Music: amaretto needs ice ... by urmymuse (c) copyright 2018 Licensed under a Creative Commons Attribution Noncommercial  (3.0) license. http://dig.ccmixter.org/files/urmymuse/57996 Ft: Apoxode


Send us feedback and ideas. We'll respond to every message:

LinkedIn

Instagram

Facebook

Voicemail

Music by audionautix.com.

Thank you to the Association of Community Radio Broadcasters of Nepal and Himal Media for use of their studios.

Show Notes

Send us a Text Message.

Welcome to Nepal Now, the podcast where we discuss new ideas and initiatives to move the country forward. My name is Marty Logan. 

A lot has happened around menstrual health issues in Nepal in recent years. And it seems that all that work is bearing fruit. In its last budget the government pledged to drastically cut the tax and import duty on menstrual hygiene products, while a toolkit created by a group of organizations will soon be distributed in government schools.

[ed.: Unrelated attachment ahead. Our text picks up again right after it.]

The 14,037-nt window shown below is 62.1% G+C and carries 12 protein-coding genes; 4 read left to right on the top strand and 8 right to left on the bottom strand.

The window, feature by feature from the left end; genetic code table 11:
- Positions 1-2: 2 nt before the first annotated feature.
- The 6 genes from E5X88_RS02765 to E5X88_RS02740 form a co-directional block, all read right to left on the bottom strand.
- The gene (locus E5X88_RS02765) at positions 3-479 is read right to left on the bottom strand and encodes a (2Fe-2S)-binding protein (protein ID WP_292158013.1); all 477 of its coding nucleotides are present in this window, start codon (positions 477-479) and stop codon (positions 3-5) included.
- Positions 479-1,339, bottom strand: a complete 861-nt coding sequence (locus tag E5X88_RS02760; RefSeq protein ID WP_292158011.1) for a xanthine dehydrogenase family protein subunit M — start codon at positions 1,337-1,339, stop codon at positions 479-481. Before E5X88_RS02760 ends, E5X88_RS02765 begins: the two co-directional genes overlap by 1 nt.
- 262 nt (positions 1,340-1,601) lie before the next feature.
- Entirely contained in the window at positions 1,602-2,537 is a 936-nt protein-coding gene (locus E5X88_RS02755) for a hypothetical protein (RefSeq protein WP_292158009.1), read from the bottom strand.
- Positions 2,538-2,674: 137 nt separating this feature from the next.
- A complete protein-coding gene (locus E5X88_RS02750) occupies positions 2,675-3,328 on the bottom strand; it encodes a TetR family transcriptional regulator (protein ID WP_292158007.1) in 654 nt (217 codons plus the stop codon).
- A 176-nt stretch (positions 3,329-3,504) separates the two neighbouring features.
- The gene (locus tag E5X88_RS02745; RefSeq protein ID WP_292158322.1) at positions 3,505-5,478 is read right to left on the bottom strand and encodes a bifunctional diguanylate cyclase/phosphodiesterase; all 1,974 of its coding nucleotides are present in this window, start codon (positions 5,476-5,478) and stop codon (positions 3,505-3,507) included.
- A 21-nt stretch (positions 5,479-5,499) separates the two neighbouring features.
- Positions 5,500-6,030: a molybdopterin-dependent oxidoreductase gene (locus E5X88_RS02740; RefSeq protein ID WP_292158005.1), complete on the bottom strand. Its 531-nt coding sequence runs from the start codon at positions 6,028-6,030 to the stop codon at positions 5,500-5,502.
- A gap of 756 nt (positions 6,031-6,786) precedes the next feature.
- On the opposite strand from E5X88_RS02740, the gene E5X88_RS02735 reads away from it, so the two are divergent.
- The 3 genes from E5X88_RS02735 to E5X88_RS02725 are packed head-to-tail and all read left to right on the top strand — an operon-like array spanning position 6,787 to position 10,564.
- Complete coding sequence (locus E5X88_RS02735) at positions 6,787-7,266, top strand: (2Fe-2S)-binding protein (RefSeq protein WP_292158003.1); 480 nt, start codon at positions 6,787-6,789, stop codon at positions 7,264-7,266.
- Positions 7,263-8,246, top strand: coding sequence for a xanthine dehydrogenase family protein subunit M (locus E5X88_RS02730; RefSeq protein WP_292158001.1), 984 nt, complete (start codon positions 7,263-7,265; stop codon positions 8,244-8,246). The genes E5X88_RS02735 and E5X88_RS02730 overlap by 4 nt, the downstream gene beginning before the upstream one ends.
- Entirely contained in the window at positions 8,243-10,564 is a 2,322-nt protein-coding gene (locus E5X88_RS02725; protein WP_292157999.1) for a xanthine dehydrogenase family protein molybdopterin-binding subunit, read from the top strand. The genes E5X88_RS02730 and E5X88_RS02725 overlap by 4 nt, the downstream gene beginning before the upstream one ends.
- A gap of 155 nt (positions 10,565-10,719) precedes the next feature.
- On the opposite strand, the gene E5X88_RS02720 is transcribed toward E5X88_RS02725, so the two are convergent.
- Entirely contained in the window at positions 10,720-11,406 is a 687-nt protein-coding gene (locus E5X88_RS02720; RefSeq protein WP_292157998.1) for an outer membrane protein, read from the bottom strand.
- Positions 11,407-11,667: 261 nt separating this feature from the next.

Today’s guests have taken very different routes to contribute to better menstrual health. Working with 80 young Nepali illustrators, Sophie Maliphant  has just published the book Kumari’s Adventure with her Moon Cycle to help young girls, and others, to understand the changes in their bodies with menstruation. Gyan Maharjan has been called Nepal’s Pad man for his efforts to create chemical-free, climate-friendly pads and make them available country wide. And Neeta Timsina has introduced menstrual leave for employees in her company.